In it, but not of it. TPM DC

Detroit Pushes National Fuel Efficiency Standard -- But Will it Like the One it Gets?

"What looks as if it might happen is the federal agencies ... may eventually meet California where California is," Becker added. "In other words, they'd set a national standard for auto fuel economy and emissions at the California level."

If you think the automakers would be okay with a national standard at California's level, check out the National Automobile Dealers Association's recent report blasting the state's stronger emissions rules. The auto dealers, reflecting the industry's overall view, appear to assume that a "national fuel standard" would be lower than California's level.

Particularly notable is the automakers' alarm at the idea of eliminating "mix shifting," which allows them to sell smaller numbers of cars with poorer fuel-efficiency records as long as the overall average of cars sold complies with the cleaner standard. Here's the passage of note:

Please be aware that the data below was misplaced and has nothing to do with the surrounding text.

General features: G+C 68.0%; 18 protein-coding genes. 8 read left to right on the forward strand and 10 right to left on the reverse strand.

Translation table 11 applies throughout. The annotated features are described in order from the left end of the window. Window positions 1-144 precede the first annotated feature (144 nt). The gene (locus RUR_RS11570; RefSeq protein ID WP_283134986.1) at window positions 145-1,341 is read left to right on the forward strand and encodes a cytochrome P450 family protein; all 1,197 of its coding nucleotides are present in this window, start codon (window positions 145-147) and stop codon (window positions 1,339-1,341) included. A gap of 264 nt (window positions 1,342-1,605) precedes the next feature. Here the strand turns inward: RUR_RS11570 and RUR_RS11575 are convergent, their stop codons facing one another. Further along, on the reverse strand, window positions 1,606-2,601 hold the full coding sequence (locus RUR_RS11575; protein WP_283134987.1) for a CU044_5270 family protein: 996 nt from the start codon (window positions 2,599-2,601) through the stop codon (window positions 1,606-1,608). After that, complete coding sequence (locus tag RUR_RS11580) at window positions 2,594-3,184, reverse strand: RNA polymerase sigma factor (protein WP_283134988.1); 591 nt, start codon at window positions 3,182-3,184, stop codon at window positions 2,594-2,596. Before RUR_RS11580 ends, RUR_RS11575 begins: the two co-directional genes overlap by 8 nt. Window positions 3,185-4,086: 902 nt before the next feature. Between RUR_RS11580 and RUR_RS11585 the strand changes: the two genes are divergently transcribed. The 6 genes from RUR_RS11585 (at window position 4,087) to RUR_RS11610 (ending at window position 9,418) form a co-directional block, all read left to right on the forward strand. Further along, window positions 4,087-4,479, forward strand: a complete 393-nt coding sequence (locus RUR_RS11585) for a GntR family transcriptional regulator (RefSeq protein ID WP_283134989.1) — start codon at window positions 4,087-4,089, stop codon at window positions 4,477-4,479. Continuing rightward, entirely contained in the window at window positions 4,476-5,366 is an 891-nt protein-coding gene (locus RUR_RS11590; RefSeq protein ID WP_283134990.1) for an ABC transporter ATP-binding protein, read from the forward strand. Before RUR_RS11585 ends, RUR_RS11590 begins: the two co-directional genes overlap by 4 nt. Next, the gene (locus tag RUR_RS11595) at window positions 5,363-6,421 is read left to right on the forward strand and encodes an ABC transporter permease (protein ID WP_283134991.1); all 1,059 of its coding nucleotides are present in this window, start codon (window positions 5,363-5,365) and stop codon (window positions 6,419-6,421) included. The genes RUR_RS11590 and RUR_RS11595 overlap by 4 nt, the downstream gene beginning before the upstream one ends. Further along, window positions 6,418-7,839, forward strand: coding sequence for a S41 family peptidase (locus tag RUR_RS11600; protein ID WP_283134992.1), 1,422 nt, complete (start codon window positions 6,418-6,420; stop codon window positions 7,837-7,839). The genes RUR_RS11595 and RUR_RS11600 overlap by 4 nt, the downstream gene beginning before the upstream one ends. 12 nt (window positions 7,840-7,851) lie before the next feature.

Absent mix shifting, the only way to comply with [California]'s fuel economy/GHG regulation is to deliver for sale in each [California-backing] state a new vehicle fleet that, on average, emits significantly less CO2, which can only be achieved by significantly improving fuel economy.

Significantly improving fuel economy?! As awful as it sounds to Detroit, that may just be the future.